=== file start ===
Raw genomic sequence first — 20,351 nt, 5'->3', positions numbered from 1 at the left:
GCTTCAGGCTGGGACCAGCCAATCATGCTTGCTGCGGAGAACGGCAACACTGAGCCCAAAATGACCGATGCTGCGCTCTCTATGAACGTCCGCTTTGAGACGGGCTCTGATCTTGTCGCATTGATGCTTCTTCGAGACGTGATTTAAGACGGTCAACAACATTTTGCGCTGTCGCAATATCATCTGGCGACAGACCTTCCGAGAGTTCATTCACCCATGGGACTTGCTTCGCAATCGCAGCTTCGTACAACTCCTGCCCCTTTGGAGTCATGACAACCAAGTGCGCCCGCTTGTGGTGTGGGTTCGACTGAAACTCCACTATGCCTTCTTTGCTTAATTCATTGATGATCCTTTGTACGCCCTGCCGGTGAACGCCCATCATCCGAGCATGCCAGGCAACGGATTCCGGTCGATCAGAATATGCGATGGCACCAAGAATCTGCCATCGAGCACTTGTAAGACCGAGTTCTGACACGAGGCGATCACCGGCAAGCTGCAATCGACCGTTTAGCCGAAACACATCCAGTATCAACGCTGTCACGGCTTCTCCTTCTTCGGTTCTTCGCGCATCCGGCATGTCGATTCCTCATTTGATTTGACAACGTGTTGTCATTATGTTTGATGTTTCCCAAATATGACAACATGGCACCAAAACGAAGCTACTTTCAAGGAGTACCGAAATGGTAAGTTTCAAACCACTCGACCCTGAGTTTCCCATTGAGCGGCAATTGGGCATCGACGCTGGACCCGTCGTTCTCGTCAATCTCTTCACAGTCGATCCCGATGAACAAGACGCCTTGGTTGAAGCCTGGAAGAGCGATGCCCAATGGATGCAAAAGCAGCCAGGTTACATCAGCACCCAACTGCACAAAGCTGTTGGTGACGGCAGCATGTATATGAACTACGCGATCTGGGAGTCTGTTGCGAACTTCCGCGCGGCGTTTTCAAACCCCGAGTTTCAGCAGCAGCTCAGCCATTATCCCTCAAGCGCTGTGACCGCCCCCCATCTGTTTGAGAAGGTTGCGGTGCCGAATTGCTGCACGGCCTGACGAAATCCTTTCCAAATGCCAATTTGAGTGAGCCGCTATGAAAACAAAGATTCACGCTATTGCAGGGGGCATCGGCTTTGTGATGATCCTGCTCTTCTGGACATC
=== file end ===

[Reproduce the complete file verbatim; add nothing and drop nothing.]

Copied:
Raw genomic sequence first — 20,351 nt, 5'->3', positions numbered from 1 at the left:
GCTTCAGGCTGGGACCAGCCAATCATGCTTGCTGCGGAGAACGGCAACACTGAGCCCAAAATGACCGATGCTGCGCTCTCTATGAACGTCCGCTTTGAGACGGGCTCTGATCTTGTCGCATTGATGCTTCTTCGAGACGTGATTTAAGACGGTCAACAACATTTTGCGCTGTCGCAATATCATCTGGCGACAGACCTTCCGAGAGTTCATTCACCCATGGGACTTGCTTCGCAATCGCAGCTTCGTACAACTCCTGCCCCTTTGGAGTCATGACAACCAAGTGCGCCCGCTTGTGGTGTGGGTTCGACTGAAACTCCACTATGCCTTCTTTGCTTAATTCATTGATGATCCTTTGTACGCCCTGCCGGTGAACGCCCATCATCCGAGCATGCCAGGCAACGGATTCCGGTCGATCAGAATATGCGATGGCACCAAGAATCTGCCATCGAGCACTTGTAAGACCGAGTTCTGACACGAGGCGATCACCGGCAAGCTGCAATCGACCGTTTAGCCGAAACACATCCAGTATCAACGCTGTCACGGCTTCTCCTTCTTCGGTTCTTCGCGCATCCGGCATGTCGATTCCTCATTTGATTTGACAACGTGTTGTCATTATGTTTGATGTTTCCCAAATATGACAACATGGCACCAAAACGAAGCTACTTTCAAGGAGTACCGAAATGGTAAGTTTCAAACCACTCGACCCTGAGTTTCCCATTGAGCGGCAATTGGGCATCGACGCTGGACCCGTCGTTCTCGTCAATCTCTTCACAGTCGATCCCGATGAACAAGACGCCTTGGTTGAAGCCTGGAAGAGCGATGCCCAATGGATGCAAAAGCAGCCAGGTTACATCAGCACCCAACTGCACAAAGCTGTTGGTGACGGCAGCATGTATATGAACTACGCGATCTGGGAGTCTGTTGCGAACTTCCGCGCGGCGTTTTCAAACCCCGAGTTTCAGCAGCAGCTCAGCCATTATCCCTCAAGCGCTGTGACCGCCCCCCATCTGTTTGAGAAGGTTGCGGTGCCGAATTGCTGCACGGCCTGACGAAATCCTTTCCAAATGCCAATTTGAGTGAGCCGCTATGAAAACAAAGATTCACGCTATTGCAGGGGGCATCGGCTTTGTGATGATCCTGCTCTTCTGGACATC